Caesalpinia mimosoides (Fabaceae) has been used as a folk medicine and reported to have pharmacological properties. However, the phytotoxicity of C. mimosoides has not yet been studied. Therefore, the phytotoxic activity of C. mimosoides leaf and stem extracts was evaluated against the growth of dicotyledonous and monocotyledonous plants. Aqueous methanol extracts of C. mimosoides leaves and stems exhibited inhibitory effects on the growth of all the test plants. The growth of the test plants decreased with the increase of concentrations of the extracts. Comparison of the concentrations required for 50% growth inhibition (I 50 values) indicates that the leaf extracts had more inhibitory effects than the stem extracts. Thus, the active substances in the leaf extracts were purified using column chromatographic separations and a growth inhibitory substance was isolated and identified as methyl gallate by using spectral analysis. This study reports the first isolation of methyl gallate in C. mimosoides leaves. Methyl gallate at 10 mM completely inhibited the growth of cress shoots and inhibited its roots by 4.7% of control growth. At the same concentration, the shoots and roots of barnyard grass were inhibited by 84.2 and 1.7% of control growth, respectively. I 50 values of methyl gallate for the growth of cress and barnyard grass ranged from 2.3 to 2.9 and 0.3 to 30.5 mM, respectively. The results suggest that methyl gallate may be responsible for the phytotoxic effects of C. mimosoides.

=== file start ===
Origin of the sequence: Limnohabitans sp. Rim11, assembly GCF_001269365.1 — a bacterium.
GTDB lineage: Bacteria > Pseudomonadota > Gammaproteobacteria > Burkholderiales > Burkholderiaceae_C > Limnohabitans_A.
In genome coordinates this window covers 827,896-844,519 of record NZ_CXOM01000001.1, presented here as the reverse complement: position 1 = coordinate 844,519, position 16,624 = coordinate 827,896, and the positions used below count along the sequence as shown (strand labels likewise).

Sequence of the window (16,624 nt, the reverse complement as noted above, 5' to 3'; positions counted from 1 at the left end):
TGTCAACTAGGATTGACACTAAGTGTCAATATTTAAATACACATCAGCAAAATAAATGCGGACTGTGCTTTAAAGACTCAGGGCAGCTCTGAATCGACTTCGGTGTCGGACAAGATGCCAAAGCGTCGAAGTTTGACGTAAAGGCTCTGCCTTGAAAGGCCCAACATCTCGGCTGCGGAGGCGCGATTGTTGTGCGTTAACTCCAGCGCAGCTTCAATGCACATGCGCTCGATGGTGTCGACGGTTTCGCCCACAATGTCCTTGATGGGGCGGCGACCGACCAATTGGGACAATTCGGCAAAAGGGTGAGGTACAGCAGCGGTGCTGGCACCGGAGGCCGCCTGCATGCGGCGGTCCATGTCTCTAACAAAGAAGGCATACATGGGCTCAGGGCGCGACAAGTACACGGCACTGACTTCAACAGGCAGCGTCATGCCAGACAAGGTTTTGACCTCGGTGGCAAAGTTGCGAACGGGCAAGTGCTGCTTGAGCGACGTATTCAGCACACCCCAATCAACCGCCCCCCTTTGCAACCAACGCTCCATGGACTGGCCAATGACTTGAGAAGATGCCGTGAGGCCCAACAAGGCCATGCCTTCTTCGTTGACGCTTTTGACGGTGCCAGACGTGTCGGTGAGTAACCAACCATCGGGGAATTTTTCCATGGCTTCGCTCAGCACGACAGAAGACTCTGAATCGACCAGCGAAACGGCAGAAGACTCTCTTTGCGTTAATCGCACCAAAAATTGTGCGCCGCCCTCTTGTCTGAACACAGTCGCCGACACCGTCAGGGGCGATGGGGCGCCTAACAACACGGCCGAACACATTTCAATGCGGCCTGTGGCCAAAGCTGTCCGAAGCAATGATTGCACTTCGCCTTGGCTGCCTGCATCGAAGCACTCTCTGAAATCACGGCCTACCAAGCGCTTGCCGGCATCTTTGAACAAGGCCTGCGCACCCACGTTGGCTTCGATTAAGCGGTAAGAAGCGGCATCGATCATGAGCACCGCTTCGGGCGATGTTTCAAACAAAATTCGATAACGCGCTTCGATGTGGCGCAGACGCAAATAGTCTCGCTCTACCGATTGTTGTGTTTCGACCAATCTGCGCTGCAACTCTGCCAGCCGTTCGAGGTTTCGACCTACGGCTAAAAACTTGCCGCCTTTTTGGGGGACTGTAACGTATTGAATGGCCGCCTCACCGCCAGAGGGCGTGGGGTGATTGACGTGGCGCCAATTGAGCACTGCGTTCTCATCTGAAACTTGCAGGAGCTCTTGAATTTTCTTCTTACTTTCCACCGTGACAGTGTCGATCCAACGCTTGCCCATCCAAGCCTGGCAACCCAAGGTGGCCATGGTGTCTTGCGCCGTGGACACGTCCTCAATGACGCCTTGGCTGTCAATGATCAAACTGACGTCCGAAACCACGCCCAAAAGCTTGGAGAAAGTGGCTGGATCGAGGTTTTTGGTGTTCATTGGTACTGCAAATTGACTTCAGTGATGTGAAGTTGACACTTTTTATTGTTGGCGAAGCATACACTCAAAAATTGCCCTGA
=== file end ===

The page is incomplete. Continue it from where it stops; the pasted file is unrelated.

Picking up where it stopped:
Theoretical and Experimental Plant Physiology – Springer Journals
Published: May 22, 2018
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